House prices dipped for second month in a row in July, index finds

House prices dipped for the second month in a row in July as the market continues to “tread water”, according to an index.

Across the UK, the average house price in July was £236,120 – marking a 0.2% month-on-month fall, Halifax said.

The latest decrease follows a 0.4% month-on-month price fall in June.

But property values in July were still 4.1% higher than a year earlier, the index found.

July’s annual change figure of 4.1% comes against the backdrop of relatively low growth in the corresponding period in 2018, which has had an impact on year-on-year comparisons, Halifax said.

Russell Galley, managing director, Halifax, said: “The average UK house price fell slightly for a second month, as the market continues to tread water with marginal increases or decreases in each monthly period.

“That said, it’s worth remembering that while economic uncertainty continues to weigh on the market, the overall trend actually remains one of comparative stability, with average prices down by less than £600 over the last three months.

“We have seen a reported drop-off in the number of properties sold during the early months of summer, which may lead some to speculate a downturn is on the horizon.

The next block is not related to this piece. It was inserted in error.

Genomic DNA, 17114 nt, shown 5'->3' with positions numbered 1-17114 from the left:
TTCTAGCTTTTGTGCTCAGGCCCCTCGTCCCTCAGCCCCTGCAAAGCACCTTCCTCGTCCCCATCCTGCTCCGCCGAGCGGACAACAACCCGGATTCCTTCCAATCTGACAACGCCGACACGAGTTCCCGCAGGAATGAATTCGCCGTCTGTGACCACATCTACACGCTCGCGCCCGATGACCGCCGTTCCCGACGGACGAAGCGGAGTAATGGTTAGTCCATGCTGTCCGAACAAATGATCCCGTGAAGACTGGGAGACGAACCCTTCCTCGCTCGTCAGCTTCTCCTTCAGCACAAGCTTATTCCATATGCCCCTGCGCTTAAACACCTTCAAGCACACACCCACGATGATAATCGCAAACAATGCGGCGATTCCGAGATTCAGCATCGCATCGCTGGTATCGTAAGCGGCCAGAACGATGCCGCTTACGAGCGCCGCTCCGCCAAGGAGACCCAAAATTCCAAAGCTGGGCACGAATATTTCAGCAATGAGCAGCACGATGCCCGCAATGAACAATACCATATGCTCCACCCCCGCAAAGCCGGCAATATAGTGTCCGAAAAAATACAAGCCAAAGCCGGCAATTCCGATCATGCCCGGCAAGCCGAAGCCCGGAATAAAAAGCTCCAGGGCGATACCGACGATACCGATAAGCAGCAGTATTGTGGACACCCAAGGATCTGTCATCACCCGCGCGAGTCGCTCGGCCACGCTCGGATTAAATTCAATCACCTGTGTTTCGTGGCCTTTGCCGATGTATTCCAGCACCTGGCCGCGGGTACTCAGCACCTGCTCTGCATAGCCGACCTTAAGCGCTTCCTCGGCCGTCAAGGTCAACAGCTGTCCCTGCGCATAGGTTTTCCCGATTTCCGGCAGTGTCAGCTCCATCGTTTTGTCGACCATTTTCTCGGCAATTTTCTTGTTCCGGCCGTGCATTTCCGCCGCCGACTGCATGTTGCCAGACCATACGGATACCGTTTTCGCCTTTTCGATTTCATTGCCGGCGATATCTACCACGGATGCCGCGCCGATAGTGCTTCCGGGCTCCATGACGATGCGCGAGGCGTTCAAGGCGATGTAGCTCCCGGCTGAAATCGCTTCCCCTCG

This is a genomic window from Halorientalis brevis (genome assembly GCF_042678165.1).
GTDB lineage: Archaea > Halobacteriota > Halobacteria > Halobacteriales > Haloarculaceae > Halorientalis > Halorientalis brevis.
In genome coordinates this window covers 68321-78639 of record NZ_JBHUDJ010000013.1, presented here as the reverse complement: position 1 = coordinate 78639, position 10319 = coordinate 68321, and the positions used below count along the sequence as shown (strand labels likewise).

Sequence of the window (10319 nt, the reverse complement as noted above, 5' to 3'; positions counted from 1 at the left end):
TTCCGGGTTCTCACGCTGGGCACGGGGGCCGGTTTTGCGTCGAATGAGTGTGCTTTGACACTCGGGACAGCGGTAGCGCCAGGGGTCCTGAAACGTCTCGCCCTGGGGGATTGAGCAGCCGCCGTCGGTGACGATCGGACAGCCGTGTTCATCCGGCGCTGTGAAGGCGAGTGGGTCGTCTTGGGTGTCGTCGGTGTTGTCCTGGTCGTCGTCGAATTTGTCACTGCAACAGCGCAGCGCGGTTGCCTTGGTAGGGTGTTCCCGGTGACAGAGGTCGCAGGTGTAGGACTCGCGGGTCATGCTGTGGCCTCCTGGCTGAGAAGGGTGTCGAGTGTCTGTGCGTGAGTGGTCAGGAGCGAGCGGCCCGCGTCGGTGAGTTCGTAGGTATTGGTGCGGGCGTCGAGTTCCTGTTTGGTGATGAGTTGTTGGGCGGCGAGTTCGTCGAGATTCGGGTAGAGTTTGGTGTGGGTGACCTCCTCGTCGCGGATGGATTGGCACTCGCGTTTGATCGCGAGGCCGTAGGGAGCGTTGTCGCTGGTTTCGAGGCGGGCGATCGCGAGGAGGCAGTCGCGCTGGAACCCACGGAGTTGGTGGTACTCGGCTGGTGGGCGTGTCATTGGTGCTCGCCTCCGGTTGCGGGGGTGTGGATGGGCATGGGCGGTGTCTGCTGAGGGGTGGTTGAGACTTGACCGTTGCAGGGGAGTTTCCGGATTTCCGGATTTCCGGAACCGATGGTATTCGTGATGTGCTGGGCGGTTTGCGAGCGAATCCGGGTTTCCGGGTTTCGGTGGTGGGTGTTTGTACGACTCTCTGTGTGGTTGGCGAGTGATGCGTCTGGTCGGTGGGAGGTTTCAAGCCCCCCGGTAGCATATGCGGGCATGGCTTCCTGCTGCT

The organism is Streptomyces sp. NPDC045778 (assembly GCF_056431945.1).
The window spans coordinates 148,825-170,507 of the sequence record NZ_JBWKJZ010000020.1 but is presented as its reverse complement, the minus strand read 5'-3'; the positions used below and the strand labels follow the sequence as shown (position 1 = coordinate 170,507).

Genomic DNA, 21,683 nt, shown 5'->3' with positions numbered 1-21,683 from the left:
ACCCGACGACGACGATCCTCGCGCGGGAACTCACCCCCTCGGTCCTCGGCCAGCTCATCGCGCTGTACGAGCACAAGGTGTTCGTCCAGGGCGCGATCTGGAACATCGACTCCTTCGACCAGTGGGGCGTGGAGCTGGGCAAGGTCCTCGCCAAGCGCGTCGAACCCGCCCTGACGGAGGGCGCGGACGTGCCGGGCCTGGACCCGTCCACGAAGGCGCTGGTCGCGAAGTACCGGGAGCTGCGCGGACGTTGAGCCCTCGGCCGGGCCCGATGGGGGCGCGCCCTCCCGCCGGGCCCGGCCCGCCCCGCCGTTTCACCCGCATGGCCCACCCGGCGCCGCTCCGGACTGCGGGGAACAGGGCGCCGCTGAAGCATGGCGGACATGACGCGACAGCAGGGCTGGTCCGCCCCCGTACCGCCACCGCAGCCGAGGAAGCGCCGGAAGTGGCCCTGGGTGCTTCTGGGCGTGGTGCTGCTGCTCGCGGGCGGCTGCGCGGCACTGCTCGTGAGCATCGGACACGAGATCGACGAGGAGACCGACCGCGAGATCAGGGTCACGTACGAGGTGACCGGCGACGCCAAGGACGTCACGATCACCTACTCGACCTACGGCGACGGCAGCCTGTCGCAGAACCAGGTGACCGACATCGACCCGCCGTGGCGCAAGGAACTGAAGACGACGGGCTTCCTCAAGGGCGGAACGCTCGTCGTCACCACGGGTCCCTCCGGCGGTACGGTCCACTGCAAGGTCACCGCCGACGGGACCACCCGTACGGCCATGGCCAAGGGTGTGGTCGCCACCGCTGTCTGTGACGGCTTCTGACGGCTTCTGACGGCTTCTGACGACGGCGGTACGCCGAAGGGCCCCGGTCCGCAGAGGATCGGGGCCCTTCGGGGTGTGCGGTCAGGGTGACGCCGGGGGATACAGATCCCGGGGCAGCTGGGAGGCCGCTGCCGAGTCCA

“However, new buyer inquiries are up, and favourable mortgage affordability – driven by low interest rates and strong wage growth – should continue to underpin prices for the time being.”

He said in the longer-term: “We believe there is unlikely to be a step change in market activity until buyers and sellers see some form of resolution to the current economic uncertainty.”

Howard Archer, chief economic adviser at EY ITEM Club said: “Housing market activity seemingly got some help from the avoidance of a disruptive Brexit at the end of March, but the overall benefit looks to have been limited.”

Mark Harris, chief executive of mortgage broker SPF Private Clients, said: “It is still very much steady as she goes for the housing market.

“The summer is always quieter as people head off on their holidays but with new buyer inquiries up, there are encouraging signs that business may pick up in the autumn.

“However, until the Brexit deadline of October 31 has passed, it seems very unlikely that there will be a serious uptick in activity.”

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